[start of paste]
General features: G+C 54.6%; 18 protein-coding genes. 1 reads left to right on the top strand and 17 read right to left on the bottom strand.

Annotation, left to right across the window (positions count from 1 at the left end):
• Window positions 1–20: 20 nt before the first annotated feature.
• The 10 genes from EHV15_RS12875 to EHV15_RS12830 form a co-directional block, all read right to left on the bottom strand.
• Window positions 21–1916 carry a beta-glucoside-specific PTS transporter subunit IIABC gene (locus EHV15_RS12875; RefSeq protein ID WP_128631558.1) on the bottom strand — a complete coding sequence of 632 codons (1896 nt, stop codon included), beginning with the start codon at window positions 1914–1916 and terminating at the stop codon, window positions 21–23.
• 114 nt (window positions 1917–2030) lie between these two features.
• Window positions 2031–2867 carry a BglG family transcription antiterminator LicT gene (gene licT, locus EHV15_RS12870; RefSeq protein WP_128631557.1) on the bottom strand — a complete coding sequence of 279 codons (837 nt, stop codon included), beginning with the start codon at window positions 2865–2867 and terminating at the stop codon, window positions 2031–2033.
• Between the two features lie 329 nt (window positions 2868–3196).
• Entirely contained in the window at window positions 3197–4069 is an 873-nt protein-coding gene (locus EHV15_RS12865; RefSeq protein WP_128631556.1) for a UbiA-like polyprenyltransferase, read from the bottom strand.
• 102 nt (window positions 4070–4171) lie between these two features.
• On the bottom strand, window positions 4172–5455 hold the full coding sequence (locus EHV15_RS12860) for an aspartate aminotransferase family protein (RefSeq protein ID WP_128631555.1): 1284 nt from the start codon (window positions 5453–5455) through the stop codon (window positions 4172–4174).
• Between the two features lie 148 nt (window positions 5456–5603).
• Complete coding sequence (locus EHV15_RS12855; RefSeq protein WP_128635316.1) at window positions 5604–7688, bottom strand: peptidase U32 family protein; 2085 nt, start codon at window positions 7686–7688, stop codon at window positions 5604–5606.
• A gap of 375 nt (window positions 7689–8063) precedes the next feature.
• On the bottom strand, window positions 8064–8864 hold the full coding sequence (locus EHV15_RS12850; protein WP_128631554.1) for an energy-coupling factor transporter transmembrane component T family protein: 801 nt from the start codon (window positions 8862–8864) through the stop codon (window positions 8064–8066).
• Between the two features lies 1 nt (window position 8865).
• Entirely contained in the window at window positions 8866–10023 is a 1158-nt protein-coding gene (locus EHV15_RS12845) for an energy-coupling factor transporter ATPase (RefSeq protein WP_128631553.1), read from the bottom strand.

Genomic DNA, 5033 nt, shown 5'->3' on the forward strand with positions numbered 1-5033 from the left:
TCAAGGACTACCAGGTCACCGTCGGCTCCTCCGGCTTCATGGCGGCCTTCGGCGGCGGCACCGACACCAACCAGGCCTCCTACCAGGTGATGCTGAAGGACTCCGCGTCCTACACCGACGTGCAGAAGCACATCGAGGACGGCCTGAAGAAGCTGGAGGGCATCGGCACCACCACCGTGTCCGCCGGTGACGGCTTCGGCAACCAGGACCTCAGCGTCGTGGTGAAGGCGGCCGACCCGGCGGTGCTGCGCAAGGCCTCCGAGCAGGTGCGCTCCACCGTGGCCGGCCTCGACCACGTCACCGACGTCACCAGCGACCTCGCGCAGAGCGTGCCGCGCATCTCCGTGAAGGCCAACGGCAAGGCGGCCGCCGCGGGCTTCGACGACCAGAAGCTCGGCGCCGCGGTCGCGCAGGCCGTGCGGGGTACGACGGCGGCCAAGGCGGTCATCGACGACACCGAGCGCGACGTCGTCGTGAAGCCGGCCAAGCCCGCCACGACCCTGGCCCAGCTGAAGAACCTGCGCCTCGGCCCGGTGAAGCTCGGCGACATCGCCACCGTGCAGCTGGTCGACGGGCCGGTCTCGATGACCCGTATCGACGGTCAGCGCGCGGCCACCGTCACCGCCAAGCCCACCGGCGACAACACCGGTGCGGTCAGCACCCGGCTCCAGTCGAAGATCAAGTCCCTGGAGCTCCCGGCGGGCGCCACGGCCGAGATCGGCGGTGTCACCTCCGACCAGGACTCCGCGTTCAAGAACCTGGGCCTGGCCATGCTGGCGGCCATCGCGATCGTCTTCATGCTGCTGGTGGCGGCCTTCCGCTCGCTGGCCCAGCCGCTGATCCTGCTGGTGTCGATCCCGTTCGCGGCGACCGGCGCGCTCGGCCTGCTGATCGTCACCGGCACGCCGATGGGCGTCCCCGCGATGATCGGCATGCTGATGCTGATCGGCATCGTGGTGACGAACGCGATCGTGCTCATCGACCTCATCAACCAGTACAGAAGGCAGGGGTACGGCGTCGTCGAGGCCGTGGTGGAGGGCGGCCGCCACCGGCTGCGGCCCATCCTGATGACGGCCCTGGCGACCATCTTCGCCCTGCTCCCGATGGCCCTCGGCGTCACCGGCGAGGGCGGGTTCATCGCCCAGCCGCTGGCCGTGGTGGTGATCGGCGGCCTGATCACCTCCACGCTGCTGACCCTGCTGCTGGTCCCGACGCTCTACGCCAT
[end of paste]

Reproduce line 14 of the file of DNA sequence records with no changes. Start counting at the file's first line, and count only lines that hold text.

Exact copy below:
• A gap of 375 nt (window positions 7689–8063) precedes the next feature.